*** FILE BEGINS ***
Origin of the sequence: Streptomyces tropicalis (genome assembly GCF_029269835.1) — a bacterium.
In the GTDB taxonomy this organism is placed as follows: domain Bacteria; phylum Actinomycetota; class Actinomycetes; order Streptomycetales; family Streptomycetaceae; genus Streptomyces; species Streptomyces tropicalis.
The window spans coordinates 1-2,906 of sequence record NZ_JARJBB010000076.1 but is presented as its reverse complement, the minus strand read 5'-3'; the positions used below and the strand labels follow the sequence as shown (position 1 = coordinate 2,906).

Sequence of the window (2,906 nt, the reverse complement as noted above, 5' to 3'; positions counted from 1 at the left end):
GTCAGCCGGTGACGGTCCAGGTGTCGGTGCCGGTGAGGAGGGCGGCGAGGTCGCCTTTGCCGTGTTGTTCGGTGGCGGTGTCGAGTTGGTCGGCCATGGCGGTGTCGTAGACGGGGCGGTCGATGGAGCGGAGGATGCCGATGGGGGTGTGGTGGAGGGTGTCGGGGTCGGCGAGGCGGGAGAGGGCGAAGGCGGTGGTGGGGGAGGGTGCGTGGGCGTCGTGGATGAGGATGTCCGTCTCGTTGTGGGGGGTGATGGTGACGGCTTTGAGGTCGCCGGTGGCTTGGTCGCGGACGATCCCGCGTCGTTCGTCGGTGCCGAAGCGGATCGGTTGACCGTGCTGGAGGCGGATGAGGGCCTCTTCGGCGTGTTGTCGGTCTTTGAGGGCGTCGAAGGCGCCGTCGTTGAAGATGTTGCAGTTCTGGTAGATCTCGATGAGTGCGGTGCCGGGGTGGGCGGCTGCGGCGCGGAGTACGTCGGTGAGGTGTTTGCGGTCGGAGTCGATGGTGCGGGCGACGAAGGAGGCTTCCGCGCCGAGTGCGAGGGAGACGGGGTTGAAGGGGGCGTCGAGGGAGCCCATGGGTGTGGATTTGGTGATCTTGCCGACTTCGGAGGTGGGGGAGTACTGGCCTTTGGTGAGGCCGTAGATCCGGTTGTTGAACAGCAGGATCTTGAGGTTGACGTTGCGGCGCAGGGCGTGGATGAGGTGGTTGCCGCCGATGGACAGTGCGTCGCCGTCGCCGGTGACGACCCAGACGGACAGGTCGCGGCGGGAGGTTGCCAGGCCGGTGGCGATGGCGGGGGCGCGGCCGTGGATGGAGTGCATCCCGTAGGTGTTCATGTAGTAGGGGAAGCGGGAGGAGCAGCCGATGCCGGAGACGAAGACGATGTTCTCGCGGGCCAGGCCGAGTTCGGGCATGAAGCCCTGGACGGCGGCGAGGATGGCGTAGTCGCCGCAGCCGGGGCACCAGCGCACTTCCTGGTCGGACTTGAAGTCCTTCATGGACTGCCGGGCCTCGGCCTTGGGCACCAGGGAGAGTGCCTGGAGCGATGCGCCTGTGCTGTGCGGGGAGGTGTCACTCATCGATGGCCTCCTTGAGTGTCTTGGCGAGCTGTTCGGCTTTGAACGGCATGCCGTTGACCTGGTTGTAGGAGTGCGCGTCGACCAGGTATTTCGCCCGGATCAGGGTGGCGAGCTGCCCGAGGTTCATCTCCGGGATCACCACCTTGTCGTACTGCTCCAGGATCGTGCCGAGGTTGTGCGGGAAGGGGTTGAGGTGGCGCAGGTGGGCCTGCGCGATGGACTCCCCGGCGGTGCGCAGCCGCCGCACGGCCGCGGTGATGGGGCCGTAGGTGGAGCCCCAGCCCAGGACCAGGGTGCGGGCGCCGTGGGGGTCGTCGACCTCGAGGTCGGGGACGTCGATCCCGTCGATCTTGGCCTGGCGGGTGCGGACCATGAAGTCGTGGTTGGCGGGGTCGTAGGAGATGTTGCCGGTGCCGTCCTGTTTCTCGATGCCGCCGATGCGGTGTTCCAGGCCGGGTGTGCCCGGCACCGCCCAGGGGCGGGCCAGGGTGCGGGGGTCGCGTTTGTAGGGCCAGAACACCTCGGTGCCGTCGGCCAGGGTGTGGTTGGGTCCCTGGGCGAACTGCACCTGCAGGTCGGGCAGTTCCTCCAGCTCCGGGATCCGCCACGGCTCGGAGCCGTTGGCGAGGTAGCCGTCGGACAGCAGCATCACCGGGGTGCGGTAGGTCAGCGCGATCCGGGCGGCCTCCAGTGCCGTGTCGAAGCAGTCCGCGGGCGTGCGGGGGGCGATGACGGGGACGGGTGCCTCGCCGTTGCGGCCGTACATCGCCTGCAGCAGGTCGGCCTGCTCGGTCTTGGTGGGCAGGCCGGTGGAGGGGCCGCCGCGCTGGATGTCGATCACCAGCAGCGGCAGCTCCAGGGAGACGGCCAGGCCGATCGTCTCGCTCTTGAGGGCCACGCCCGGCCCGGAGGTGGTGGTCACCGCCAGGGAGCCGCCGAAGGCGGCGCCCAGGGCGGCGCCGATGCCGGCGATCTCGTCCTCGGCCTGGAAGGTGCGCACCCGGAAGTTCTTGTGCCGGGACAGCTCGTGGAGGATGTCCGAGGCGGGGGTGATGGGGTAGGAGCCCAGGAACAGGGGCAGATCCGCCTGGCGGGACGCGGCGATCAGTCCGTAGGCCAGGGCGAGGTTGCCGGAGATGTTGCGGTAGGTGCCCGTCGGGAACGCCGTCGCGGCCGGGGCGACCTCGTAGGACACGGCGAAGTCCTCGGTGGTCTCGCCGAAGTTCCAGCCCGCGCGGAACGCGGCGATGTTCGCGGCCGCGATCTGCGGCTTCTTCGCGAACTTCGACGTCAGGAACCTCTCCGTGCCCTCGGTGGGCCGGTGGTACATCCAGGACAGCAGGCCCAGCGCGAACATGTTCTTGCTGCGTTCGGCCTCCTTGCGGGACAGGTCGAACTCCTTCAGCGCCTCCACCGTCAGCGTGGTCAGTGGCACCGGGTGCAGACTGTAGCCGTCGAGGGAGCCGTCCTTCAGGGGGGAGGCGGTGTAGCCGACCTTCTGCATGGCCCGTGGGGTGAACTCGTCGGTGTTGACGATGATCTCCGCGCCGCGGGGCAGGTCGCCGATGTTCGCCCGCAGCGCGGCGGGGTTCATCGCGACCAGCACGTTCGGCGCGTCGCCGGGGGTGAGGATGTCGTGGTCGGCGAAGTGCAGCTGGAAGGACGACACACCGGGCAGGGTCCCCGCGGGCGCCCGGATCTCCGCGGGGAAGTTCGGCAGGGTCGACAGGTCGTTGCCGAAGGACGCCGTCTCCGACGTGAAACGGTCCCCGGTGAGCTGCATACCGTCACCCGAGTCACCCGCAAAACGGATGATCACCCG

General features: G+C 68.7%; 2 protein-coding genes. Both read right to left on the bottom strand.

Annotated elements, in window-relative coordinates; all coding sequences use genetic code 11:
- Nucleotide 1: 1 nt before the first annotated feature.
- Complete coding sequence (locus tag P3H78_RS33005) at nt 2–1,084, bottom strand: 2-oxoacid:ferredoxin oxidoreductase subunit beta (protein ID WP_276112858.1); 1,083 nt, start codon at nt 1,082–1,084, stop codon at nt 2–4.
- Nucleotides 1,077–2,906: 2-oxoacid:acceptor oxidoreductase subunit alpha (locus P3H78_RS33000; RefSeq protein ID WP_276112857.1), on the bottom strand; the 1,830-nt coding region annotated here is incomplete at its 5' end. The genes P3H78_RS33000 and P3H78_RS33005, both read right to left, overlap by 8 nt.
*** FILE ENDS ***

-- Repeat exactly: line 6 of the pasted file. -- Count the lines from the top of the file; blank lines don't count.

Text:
General features: G+C 68.7%; 2 protein-coding genes. Both read right to left on the bottom strand.